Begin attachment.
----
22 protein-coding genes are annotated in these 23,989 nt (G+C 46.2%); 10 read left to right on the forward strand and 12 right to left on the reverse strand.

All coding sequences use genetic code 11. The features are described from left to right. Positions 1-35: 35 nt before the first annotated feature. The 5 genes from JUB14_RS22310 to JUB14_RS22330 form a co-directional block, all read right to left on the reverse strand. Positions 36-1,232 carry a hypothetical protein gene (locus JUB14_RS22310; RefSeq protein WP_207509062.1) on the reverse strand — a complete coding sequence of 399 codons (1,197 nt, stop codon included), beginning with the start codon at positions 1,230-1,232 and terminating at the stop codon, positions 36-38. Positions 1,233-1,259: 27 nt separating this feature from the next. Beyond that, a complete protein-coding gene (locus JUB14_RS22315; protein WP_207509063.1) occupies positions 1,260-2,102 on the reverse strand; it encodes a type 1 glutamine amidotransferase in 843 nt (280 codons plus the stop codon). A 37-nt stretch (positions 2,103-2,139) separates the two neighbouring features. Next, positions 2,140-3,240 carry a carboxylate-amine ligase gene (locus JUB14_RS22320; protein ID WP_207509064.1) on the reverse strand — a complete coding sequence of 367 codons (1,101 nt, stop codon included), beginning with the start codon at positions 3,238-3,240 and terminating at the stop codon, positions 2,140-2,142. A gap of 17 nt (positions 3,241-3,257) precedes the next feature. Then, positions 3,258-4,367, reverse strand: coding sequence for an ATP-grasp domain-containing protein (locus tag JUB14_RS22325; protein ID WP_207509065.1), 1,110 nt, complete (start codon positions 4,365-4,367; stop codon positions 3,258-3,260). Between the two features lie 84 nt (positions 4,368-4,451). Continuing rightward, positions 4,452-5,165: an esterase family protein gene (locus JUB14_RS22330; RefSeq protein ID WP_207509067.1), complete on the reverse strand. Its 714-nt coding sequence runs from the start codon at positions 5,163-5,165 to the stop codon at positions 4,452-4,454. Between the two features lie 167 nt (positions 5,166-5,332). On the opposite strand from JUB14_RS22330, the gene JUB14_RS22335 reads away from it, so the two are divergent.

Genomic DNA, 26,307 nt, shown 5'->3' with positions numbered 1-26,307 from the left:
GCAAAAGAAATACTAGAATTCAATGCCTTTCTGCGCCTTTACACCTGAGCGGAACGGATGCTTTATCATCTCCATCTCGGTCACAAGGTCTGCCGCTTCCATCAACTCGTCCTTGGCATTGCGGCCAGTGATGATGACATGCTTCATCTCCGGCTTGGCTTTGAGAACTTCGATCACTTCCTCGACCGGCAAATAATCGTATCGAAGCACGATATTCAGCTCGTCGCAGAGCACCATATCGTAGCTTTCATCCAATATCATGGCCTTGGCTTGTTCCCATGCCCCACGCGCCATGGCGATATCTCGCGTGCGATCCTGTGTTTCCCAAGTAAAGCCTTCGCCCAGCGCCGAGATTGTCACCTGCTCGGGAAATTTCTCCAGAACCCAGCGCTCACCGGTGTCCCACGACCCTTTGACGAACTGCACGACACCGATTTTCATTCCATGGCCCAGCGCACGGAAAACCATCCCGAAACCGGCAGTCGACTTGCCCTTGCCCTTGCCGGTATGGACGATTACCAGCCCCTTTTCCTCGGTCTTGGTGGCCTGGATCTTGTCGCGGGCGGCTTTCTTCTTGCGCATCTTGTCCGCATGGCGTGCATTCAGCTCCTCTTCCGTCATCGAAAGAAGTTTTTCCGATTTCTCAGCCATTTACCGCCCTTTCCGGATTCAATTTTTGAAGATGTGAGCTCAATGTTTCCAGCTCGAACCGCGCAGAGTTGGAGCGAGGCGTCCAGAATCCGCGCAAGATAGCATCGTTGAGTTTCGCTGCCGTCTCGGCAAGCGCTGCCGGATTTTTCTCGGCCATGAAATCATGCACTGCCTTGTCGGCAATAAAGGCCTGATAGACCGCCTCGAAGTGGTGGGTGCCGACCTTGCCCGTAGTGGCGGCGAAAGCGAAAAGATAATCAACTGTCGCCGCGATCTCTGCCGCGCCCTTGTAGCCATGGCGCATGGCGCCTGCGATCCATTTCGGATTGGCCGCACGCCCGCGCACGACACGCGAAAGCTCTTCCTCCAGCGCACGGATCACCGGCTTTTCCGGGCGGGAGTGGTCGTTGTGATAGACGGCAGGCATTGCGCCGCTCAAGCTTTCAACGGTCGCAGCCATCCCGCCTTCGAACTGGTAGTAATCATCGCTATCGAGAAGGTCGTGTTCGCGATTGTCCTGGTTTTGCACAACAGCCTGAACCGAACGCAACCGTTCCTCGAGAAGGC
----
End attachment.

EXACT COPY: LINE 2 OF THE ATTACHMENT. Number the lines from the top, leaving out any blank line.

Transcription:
All coding sequences use genetic code 11. The features are described from left to right. Positions 1-35: 35 nt before the first annotated feature. The 5 genes from JUB14_RS22310 to JUB14_RS22330 form a co-directional block, all read right to left on the reverse strand. Positions 36-1,232 carry a hypothetical protein gene (locus JUB14_RS22310; RefSeq protein WP_207509062.1) on the reverse strand — a complete coding sequence of 399 codons (1,197 nt, stop codon included), beginning with the start codon at positions 1,230-1,232 and terminating at the stop codon, positions 36-38. Positions 1,233-1,259: 27 nt separating this feature from the next. Beyond that, a complete protein-coding gene (locus JUB14_RS22315; protein WP_207509063.1) occupies positions 1,260-2,102 on the reverse strand; it encodes a type 1 glutamine amidotransferase in 843 nt (280 codons plus the stop codon). A 37-nt stretch (positions 2,103-2,139) separates the two neighbouring features. Next, positions 2,140-3,240 carry a carboxylate-amine ligase gene (locus JUB14_RS22320; protein ID WP_207509064.1) on the reverse strand — a complete coding sequence of 367 codons (1,101 nt, stop codon included), beginning with the start codon at positions 3,238-3,240 and terminating at the stop codon, positions 2,140-2,142. A gap of 17 nt (positions 3,241-3,257) precedes the next feature. Then, positions 3,258-4,367, reverse strand: coding sequence for an ATP-grasp domain-containing protein (locus tag JUB14_RS22325; protein ID WP_207509065.1), 1,110 nt, complete (start codon positions 4,365-4,367; stop codon positions 3,258-3,260). Between the two features lie 84 nt (positions 4,368-4,451). Continuing rightward, positions 4,452-5,165: an esterase family protein gene (locus JUB14_RS22330; RefSeq protein ID WP_207509067.1), complete on the reverse strand. Its 714-nt coding sequence runs from the start codon at positions 5,163-5,165 to the stop codon at positions 4,452-4,454. Between the two features lie 167 nt (positions 5,166-5,332). On the opposite strand from JUB14_RS22330, the gene JUB14_RS22335 reads away from it, so the two are divergent.